Photos of walkouts at a variety of Google offices were posted to social media, including London and Dublin.
Google employees in company offices around the world began staging a walkout on Thursday to protest the company’s handling of senior executives accused of sexual misconduct.
The protest was scheduled by organizers to begin at 11:10 a.m. local time for each office, with a Twitter account set up by protest organizers already featuring walkout photos from a variety of locations including Singapore, Tokyo, London, Dublin and others.
The walkout was organized in response to a report by The New York Times published last week that found two senior Google executives had been paid tens of millions of dollars in exit packages after they left the company following allegations of sexual misconduct.
A third senior executive named in the Times article had been allowed to stay at the company but resigned on Tuesday.
The report drew a swift response from Sundar Pichai, Google’s chief executive officer. That same day, Pichai and Eileen Naughton, the company’s vice president of people operations, sent an email to employees saying that the company was “dead serious” about making sure the company provides “a safe and inclusive workplace. Pichai and Naughton said that the company had fired 48 people without pay for sexual misconduct over the past two years.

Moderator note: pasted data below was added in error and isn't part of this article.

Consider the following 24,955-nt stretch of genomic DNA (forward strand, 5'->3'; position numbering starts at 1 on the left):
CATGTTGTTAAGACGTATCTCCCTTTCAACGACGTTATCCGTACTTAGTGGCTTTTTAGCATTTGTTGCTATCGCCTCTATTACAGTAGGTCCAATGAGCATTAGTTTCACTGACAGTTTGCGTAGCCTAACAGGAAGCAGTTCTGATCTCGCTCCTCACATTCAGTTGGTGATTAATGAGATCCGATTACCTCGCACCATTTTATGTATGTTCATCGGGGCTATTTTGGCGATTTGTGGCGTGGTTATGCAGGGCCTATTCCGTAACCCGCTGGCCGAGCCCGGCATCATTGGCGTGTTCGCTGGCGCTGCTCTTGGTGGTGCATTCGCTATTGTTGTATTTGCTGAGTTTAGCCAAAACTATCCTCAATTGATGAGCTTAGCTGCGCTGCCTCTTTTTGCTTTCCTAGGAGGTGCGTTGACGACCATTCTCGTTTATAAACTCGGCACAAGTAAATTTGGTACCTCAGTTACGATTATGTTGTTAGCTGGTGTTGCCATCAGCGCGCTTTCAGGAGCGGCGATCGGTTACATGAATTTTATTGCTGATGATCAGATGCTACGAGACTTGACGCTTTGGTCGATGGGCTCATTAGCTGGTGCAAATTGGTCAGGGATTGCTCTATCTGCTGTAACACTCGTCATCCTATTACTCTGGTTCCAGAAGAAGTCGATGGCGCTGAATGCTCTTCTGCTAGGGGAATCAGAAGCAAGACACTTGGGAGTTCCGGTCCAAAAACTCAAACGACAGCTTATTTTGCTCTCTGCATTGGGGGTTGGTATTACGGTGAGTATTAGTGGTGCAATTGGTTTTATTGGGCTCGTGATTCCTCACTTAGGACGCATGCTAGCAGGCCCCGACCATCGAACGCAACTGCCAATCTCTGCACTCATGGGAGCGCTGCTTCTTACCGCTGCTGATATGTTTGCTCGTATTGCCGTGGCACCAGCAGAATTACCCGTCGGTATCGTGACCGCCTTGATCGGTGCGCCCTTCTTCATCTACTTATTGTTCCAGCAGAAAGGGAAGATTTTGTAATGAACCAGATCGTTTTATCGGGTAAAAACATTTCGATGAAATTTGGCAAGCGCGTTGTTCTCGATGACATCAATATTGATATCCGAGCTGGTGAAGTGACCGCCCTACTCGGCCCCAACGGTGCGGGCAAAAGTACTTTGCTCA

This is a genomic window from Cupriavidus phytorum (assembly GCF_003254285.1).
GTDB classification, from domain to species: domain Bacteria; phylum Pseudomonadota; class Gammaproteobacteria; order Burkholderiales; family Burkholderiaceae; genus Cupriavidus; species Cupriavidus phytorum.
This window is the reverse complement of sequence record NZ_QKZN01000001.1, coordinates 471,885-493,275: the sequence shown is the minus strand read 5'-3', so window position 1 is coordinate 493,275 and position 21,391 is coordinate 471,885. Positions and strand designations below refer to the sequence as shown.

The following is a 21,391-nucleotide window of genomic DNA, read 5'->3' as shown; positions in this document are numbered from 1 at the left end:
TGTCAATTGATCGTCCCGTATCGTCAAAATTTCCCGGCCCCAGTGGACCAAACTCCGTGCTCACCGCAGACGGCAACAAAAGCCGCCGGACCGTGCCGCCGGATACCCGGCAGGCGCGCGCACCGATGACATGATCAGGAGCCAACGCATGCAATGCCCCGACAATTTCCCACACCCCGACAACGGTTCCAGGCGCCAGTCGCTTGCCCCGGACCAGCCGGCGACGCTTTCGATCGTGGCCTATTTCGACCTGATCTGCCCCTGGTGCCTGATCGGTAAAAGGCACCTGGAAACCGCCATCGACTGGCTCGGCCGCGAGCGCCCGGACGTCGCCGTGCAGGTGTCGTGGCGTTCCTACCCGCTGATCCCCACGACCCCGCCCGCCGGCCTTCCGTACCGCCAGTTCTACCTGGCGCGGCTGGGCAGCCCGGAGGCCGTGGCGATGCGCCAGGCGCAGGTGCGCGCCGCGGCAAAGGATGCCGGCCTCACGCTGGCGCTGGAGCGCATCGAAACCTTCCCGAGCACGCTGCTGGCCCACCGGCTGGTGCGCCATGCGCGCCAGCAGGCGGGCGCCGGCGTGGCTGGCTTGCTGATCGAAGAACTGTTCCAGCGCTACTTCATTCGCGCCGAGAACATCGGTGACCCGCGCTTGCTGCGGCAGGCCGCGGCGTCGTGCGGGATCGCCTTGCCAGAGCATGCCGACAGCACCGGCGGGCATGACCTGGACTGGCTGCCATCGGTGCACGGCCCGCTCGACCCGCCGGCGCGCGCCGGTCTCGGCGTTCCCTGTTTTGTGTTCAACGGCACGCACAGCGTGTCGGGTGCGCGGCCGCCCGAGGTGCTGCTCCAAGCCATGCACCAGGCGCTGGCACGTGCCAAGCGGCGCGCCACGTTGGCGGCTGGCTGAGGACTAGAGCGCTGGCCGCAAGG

That did little to quell growing employee resentment.
“Hundreds of people are demanding structural change, not just inclusive sounding PR,” tweeted Meredith Whittaker on Tuesday, confirming that employees were planning a walkout.
The Times reported on Wednesday that protest organizers expected more than 1,500 employees to participate in the walkout.
A Twitter account, @GoogleWalkout, said that employees were demanding five changes: an end to forced arbitration on cases of harassment and discrimination, a commitment to end pay and opportunity inequity, a publicly disclosed sexual harassment transparency report; a new process for reporting sexual misconduct, and to elevate the company’s chief diversity officer to report to the company’s CEO and have them make recommendations to the company’s board of directors.
The group also called for an employee representative to be added to the company’s board.
In London, Google employees said on Twitter that weather forced employees to remain inside, but that people filled the biggest room in the office with more listening in overflow areas.
Marc Cohen, an employee in Google’s London office who participated in the walkout, said he was participating to send a message to the company’s leadership.
“I’m disappointed by some of the things I’ve been reading about and hearing about how complaints have been handled by Google, and I wanted to share my support for people who have to deal with those kind of situations and also as a sign for my own personal dissatisfaction for how Google has handled some of these situations in the past,” Cohen said.
Sam Dutton, who works in Google’s London office, said that the company had been supportive of the protest, which he hoped could inspire change within Google as well as other companies.
“I think there is a change in mood across the world in many different companies, and I hope this will have a positive effect,” Dutton said.